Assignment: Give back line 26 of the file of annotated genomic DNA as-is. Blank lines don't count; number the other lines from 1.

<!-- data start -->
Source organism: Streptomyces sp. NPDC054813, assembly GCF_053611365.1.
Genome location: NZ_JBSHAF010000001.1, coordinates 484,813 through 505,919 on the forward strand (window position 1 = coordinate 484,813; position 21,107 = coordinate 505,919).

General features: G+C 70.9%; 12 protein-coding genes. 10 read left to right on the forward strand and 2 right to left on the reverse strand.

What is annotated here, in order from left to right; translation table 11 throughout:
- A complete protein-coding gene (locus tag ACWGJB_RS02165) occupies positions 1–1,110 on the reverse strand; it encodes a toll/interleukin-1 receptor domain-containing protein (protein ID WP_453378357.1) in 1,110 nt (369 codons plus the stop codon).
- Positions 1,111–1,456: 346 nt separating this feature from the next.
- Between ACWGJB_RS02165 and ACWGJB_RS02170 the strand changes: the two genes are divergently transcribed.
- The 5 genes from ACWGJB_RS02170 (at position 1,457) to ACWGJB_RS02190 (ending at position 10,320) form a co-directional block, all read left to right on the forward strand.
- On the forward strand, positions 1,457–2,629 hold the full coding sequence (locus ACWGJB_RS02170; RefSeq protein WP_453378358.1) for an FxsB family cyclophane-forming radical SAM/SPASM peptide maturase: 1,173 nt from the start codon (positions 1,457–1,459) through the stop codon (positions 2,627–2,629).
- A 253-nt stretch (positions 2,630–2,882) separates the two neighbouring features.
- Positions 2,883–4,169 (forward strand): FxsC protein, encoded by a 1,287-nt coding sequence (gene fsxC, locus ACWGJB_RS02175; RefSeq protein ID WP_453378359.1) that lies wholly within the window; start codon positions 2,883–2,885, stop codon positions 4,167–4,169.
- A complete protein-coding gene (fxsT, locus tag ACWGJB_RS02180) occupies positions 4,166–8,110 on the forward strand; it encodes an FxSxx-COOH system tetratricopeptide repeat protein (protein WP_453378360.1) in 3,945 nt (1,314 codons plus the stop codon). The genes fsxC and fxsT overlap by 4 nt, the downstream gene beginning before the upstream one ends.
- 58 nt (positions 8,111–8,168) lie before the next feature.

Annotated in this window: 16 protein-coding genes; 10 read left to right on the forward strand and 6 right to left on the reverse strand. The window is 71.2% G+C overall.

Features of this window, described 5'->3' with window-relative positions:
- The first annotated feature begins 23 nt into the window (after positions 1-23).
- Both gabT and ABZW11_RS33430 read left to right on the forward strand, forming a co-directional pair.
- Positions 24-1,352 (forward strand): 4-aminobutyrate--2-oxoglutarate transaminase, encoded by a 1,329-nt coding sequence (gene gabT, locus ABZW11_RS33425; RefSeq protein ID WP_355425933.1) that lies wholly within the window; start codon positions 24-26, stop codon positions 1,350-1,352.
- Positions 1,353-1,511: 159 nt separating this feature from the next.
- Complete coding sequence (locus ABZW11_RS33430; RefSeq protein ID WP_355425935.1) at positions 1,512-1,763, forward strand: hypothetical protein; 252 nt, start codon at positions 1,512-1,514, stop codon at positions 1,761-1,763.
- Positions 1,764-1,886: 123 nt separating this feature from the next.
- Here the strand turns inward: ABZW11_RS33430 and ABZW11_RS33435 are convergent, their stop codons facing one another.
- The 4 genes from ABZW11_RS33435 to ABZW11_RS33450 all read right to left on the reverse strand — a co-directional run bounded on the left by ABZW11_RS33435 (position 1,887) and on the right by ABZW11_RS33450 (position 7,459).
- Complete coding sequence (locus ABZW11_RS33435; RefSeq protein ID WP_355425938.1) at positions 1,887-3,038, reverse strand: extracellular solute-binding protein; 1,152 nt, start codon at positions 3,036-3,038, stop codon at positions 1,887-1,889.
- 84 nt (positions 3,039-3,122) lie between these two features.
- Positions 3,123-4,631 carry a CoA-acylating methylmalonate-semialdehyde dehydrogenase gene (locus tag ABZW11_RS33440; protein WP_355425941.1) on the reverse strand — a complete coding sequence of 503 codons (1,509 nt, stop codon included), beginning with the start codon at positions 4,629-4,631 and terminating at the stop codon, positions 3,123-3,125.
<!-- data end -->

- Positions 3,123-4,631 carry a CoA-acylating methylmalonate-semialdehyde dehydrogenase gene (locus tag ABZW11_RS33440; protein WP_355425941.1) on the reverse strand — a complete coding sequence of 503 codons (1,509 nt, stop codon included), beginning with the start codon at positions 4,629-4,631 and terminating at the stop codon, positions 3,123-3,125.